Re: What varieties of clover encourage the bees?
You need to check for your area.
Here the most dependable surplus clover honey crop is crimson clover, but it blooms early [Begins blooming early April to mid April [on grazed pastures] and ends about 3 weeks later] and colonies must be built up early to fully utilize the flow; but with proper management this can be accomplished.
White Dutch also yields good but blooms mid March which is to early to have maximum colony strength to fully utilize the flow. The heat will kill it out later, but I have read where in the north it will bloom all summer long, I suppose because it is not as hot.
Sweet Clover will also produce good flows, especially on heavy soils, and if found in sufficient quantity is the best producer of the clovers. My understanding is that the white sweet clover [Hubam, melilotus alba] is an annual see site below: http://websearch.cs.com/cs/boomframe...er%2Ftypes.htm ; And apparently some of the yellow sweet clovers are also annuals.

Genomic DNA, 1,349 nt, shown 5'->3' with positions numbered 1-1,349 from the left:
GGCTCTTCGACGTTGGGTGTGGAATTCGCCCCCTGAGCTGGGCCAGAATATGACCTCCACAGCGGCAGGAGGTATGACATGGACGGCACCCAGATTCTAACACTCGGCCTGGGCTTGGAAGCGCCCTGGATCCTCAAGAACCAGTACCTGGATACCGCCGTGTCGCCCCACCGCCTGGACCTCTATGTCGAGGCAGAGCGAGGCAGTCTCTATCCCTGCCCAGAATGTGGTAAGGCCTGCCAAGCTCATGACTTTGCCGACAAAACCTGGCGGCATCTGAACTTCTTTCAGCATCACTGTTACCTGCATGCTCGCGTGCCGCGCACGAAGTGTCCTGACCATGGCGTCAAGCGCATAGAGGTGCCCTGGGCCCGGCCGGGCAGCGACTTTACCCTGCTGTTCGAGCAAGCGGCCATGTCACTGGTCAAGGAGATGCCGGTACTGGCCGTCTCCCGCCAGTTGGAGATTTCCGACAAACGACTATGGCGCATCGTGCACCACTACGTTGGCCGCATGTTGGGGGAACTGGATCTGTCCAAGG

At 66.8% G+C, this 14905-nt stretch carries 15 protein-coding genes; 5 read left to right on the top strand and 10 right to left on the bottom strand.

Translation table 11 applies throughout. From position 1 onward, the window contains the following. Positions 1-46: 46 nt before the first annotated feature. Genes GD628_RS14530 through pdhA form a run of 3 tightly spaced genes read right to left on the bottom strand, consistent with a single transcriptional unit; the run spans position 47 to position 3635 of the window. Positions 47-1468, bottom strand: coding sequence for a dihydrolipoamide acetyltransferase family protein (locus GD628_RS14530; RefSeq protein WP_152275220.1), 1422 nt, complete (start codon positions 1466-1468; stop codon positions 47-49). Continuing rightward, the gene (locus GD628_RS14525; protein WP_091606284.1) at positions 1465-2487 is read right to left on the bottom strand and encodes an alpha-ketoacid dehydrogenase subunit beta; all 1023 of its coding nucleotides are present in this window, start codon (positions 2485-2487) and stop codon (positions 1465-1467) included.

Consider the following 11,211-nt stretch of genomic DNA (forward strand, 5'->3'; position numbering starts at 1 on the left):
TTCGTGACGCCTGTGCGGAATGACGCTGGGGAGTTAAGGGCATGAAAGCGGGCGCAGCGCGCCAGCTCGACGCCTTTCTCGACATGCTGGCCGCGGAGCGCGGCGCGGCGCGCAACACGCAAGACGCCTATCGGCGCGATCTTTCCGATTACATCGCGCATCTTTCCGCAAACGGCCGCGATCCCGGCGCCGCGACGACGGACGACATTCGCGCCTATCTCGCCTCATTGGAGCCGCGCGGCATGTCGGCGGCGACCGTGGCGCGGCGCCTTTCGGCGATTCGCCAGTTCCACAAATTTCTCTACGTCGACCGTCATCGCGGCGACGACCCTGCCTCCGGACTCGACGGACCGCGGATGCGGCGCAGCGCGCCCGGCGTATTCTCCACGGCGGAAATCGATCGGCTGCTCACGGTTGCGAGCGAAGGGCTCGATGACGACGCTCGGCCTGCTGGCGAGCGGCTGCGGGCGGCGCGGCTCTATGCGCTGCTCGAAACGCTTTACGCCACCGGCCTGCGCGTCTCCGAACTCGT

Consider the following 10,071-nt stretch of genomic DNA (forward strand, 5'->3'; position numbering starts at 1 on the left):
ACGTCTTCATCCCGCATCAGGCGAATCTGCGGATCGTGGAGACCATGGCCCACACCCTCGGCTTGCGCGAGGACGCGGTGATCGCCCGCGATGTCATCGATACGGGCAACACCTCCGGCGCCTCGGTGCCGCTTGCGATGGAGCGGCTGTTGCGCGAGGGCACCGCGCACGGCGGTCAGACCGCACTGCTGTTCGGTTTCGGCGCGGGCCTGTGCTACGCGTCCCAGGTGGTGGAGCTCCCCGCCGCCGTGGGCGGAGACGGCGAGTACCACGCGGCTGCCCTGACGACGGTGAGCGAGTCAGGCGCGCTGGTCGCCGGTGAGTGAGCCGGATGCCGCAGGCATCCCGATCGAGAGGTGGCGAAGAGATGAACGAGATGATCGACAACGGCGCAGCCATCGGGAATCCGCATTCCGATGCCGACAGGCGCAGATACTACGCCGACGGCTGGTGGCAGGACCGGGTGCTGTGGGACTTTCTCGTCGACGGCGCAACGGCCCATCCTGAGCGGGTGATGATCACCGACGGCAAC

From the American Honey Plant the following is a description of some of the clovers [edited by me by cutting out some portions]. I hope this helps.
ALSIKE CLOVER (Trifolium hybridum). Hybrid or Swedish Clover.
Alsike clover is one of the very best honey plants of America. The beekeeper who lives within reach of large fields of this crop is fortunate, for there is no better honey, and under favorable conditions the crops harvested from alsike are such as to give little ground for dissatisfaction. Some beekeepers have estimated that alsike will produce 500 pounds of honey per acre in a good season.—American Bee Journal, page 409, 1886.